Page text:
69. Jungle Gold uses every available editing trick to heighten the tension and get the audience rooting for Scott and George, but the approach is so steeped in xenophobia and Great White Hunter short-hand this might as well have been made in the 1930s.
  70. The show doesn't feel authentic enough to be convincing, nor silly enough to rise to the level of worthwhile sitcom.
  71. As a whole, the project cries out for the voices of third-party historians--or at least some voice, beyond the grainy newsreel footage and dramatic readings by actors, other than Stone's.
  72. The series doesn't generate nearly enough highlights to merit a filibuster-proof yea vote, much less a ticker-tape parade.
  73. All told, there's enough here to stick around a little while, but this is one of those premises almost designed to strain plausibility over time.
  74. The show has some unorthodox elements, but feels fairly cliched in most of its beats, largely serving as an excuse for bouts of grisly violence and gratuitous sex.
  75. The '80s setting does allow the show to be more frank in tackling issues like sex and drugs, but other than that, the premiere deals in typical teenage girl stuff, the sort one can find in any number of ABC Family shows.
  76. While The Taste certainly works hard to foster a sense of excitement and tickle the palate, this appetizer feels like just the latest half-baked competition idea that doesn't deliver.
  77. Created by David Schulner, the series has done itself a disservice by hewing away from the fantastic and toward the mundane.
  78. Arrested Development’s long-awaited encore is like a lot of TV development--namely, an interesting idea that was more exciting on paper.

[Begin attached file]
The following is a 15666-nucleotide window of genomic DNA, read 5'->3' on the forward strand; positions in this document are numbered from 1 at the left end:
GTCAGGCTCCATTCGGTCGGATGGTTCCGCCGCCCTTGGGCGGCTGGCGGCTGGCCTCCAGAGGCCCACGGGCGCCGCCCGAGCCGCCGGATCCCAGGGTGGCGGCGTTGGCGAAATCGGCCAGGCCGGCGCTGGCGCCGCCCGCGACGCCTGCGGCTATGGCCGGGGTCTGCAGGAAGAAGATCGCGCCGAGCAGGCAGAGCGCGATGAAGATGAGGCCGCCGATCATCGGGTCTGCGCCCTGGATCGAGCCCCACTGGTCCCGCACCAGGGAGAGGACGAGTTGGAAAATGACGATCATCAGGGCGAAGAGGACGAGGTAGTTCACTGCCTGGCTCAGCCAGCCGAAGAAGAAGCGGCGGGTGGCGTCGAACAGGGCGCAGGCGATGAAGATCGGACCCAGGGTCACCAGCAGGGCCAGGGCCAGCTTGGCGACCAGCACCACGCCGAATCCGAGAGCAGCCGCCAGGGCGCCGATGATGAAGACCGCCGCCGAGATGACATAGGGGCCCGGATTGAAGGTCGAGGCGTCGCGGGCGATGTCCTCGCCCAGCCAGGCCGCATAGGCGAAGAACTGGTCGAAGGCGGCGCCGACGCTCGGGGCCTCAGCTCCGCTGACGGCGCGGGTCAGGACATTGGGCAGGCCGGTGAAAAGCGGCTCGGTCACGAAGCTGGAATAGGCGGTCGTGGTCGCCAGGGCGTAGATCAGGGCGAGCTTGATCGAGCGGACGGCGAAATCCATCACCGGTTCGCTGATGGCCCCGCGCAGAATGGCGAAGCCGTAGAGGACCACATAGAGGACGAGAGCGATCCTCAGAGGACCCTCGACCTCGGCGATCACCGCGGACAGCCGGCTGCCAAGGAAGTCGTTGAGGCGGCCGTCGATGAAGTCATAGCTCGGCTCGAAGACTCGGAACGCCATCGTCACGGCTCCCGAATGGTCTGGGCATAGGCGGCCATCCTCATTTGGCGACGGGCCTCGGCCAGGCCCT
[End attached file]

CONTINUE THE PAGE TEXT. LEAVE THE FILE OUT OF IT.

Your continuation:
79. Season two yields modest improvement thanks to shrewd cast additions, augmenting the pleasures of Julia Louis-Dreyfus.
  80. Ultimately, though, the story boils down to its central love triangle, with the sides stretching out a little too long as viewers wait for Tietjens to return home and choose whether to pursue happiness and risk public humiliation, or remain in his shattered and unhappy marriage.
  81. To their credit, the producers do keep things interesting, for the most part without resorting to the cheap tricks that have characterized the vastly overrated “American Horror Story.” Nevertheless, the premise becomes its own creative prison, fostering a hurry-up-and-wait attitude as the story metes out its examples of the things that make this duo, well, different.
  82. Even if you’re skeptical about the carefully massaged drama, it’s hard not to admire a single show so meticulously accessorized with that many commercial points of entry.
  83. Jackie remains watchable thanks primarily to Falco, although the best moments are almost invariably dramatic, not humorous.
  84. These hours rely on devices like seeing dead people, while detouring from the central character’s selfless concern about her family to explore subplots that are, almost without exception, relentlessly ordinary. It’s a shame, since Linney still delivers compelling moments.
  85. While there are creepy moments--and the show continues to peel away the layers of what makes a monster while questioning whether its protagonist truly is one --Dexter remains well short of the operatic highs it reached in previous cat-and-mouse games between the protag and well-matched foes.